St Ives is a thriving seaside town on Cornwall’s Atlantic coast. Formerly a fishing village, famous for artists, it is popular with tourists of all ages.
The setting of St Ives is spectacular on the North Cornish coastline. The town comprises of several beaches and bays linked by narrow lanes of attractive whitewashed former fisherman’s cottages. For it’s small size it has a wealth of independent shops, bars and restaurants. Although the architecture is pure Cornish, it has the feel of a popular and buzzy continental resort.
The blue flag beaches are popular with families and surfers. Being the Atlantic, the waters are clear but can be cold. The beaches are sandy, with lifeguards and have amenities close to hand. The town beaches can get crowded. Godrevy beach, a short drive away, is owned by the National Trust and has space even on the sunniest days.
Since the early twentieth century, the town has been popular with artists, still the case today. The Tate gallery has a branch in the town, they also run the Barbara Hepworth Gallery and sculpture garden. Throughout the town, there are small galleries and exhibitions.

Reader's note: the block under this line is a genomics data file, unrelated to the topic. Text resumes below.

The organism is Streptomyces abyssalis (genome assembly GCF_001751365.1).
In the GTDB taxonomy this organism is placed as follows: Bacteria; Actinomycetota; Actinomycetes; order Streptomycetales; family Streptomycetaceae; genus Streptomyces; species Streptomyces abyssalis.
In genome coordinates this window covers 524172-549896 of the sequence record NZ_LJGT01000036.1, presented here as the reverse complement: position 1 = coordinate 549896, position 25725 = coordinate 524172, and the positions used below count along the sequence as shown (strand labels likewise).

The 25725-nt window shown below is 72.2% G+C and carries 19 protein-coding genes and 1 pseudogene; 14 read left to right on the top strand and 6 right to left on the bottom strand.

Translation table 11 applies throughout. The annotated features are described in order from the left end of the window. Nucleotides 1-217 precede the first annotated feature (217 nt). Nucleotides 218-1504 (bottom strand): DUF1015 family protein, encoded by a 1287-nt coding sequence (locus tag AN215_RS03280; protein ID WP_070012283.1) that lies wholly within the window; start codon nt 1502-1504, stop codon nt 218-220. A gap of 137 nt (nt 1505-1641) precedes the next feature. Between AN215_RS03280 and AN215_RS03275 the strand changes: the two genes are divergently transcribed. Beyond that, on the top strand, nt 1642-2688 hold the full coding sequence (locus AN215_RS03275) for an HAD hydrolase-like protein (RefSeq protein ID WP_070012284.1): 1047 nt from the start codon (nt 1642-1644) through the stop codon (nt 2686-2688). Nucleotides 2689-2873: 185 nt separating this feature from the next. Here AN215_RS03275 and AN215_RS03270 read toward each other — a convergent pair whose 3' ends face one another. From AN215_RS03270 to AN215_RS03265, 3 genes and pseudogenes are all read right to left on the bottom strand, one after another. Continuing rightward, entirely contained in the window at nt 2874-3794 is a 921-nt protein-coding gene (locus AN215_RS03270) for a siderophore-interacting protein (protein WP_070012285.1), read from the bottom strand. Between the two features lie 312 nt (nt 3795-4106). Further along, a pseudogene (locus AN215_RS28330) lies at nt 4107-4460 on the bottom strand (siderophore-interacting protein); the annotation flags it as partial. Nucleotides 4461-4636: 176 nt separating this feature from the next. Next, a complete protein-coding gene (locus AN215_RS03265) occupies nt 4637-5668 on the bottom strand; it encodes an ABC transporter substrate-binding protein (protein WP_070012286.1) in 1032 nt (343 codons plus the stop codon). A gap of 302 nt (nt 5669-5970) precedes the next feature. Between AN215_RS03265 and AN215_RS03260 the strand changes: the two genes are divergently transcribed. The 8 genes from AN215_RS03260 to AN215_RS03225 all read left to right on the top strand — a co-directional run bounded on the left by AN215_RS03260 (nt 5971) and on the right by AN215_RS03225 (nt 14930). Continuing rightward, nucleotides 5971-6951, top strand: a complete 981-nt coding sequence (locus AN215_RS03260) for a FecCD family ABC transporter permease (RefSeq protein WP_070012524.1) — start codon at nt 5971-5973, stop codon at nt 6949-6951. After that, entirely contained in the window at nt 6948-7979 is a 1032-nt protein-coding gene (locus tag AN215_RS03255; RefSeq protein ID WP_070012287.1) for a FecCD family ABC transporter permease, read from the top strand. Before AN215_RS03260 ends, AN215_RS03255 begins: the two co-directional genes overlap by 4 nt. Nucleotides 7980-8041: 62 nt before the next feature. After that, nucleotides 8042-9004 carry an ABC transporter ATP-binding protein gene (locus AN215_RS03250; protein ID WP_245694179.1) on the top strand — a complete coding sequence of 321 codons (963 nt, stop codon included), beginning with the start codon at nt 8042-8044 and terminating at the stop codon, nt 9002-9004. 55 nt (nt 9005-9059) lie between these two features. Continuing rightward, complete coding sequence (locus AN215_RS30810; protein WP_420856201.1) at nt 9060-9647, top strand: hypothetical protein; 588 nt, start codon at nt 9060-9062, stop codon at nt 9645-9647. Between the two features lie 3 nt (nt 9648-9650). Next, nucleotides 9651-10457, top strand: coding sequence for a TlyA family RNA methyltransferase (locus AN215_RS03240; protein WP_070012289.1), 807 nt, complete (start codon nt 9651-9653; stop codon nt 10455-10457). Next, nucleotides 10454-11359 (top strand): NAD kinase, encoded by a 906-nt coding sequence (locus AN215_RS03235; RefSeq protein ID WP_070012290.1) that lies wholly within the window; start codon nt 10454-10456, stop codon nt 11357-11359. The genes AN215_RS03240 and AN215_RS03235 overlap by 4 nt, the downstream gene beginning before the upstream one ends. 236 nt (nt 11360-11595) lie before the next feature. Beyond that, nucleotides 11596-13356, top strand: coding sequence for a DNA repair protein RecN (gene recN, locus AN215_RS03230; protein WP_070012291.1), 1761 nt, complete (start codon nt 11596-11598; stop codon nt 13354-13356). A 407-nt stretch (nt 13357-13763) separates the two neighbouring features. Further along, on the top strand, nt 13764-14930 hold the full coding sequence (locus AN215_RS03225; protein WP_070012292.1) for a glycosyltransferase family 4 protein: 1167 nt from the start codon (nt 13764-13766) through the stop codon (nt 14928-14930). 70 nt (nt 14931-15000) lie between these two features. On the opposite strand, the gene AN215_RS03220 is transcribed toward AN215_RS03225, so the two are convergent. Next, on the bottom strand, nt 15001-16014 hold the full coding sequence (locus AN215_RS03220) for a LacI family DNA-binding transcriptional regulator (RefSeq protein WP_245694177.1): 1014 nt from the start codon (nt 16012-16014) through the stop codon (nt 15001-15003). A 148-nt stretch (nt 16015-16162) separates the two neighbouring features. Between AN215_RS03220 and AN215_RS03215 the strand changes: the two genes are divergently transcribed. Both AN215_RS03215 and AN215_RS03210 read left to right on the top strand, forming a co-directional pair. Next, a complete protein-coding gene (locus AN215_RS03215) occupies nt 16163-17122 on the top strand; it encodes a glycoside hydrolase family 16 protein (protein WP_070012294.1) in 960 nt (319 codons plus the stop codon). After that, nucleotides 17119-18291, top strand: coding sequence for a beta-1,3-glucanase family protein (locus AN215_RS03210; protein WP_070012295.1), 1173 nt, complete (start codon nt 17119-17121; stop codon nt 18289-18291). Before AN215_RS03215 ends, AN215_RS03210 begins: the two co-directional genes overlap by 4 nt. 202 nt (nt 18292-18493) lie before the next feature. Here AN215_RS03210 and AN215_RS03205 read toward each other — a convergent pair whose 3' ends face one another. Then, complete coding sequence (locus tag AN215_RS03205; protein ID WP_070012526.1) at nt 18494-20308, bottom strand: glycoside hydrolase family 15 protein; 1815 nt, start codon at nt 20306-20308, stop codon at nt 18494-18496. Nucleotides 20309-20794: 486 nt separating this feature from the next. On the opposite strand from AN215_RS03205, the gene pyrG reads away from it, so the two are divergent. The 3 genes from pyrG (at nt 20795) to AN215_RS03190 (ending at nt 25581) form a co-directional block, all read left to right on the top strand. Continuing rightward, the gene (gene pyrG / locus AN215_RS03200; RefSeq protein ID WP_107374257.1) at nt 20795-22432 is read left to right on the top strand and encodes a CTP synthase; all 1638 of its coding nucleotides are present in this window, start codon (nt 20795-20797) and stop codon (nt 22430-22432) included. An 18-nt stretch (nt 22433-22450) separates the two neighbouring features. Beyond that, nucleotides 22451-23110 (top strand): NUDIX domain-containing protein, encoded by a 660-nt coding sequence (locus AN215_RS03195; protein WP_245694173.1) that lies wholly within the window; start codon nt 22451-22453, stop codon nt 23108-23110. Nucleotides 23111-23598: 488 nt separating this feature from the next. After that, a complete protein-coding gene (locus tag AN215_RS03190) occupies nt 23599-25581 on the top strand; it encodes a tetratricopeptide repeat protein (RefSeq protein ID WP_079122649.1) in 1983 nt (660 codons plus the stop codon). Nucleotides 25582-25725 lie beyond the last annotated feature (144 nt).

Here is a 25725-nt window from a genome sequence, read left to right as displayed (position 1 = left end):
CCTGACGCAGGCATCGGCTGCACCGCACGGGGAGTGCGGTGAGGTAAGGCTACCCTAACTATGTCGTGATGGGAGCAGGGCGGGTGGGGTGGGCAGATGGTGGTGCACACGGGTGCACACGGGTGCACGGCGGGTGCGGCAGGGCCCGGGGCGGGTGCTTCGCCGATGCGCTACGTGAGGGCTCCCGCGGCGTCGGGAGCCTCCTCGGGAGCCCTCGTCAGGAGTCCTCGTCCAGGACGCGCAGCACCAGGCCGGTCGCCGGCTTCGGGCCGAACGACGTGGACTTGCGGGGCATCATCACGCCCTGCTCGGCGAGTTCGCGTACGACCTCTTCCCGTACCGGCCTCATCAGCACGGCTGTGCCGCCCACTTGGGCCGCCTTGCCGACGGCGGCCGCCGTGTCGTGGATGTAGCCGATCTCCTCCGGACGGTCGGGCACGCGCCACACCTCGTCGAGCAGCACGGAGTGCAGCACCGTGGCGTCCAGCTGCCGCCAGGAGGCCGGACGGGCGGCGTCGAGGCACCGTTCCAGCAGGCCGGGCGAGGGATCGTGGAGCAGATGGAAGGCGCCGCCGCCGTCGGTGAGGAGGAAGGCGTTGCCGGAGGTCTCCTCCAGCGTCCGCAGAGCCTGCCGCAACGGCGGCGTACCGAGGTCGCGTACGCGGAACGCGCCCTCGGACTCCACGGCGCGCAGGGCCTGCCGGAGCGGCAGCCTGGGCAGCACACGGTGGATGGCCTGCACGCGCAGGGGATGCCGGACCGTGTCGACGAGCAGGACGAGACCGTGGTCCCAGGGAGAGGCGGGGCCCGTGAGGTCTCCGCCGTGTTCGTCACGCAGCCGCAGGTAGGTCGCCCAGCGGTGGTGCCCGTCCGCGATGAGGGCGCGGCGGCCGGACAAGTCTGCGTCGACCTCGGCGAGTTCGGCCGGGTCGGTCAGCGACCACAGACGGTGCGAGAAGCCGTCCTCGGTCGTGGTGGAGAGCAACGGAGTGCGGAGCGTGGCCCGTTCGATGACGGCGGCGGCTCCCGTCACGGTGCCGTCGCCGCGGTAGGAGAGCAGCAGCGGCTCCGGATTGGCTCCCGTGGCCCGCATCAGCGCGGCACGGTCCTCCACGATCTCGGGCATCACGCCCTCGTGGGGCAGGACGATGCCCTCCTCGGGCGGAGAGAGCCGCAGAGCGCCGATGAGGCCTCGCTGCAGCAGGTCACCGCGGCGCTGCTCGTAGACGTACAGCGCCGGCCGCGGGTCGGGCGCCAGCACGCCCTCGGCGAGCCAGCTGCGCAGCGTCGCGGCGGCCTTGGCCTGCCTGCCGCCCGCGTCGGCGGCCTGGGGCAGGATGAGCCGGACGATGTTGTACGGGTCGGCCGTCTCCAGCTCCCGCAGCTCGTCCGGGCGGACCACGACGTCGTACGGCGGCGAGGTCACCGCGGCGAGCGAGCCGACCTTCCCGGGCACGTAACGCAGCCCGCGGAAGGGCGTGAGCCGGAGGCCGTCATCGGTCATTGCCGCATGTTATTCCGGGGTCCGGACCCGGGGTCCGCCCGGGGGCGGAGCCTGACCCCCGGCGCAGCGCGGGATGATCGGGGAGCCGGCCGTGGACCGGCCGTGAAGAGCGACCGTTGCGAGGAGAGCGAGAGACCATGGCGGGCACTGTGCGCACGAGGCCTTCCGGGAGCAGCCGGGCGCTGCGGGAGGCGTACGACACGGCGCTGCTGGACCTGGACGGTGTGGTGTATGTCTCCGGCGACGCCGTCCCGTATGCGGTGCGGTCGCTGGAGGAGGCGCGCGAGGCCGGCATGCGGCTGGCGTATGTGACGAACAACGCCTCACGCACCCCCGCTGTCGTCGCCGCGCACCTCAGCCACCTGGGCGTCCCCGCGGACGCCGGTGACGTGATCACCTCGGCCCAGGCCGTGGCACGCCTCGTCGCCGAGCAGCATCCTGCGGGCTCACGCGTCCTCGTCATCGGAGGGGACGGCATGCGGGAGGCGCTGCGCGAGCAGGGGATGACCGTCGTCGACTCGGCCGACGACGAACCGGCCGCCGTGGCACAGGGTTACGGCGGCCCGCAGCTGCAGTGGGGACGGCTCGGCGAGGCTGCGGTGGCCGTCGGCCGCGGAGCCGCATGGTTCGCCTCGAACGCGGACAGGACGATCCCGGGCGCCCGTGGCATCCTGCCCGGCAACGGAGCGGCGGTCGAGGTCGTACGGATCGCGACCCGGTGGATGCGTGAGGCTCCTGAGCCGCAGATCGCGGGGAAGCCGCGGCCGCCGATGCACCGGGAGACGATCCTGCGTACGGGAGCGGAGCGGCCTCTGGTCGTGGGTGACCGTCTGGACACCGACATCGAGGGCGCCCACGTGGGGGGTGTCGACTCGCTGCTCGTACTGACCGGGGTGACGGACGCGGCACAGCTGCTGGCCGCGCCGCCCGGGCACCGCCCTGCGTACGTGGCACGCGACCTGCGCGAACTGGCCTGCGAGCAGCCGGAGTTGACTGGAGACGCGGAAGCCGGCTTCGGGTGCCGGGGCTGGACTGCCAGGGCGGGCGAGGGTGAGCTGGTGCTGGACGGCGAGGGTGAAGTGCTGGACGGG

Driving and parking in the town is a nightmare, if visiting for a day, you can use the Park and Ride train service from Lelant Saltings station. This way you also approach the town on this picturesque branch line. If you want a break from driving altogether, you can travel from home by train.
There are camping and caravan sites around the town. Hotels range from budget to luxury bistro, large and small. There is a wide choice of eateries covering all tastes and prices. The historic Sloop Inn by the harbour is rightly popular.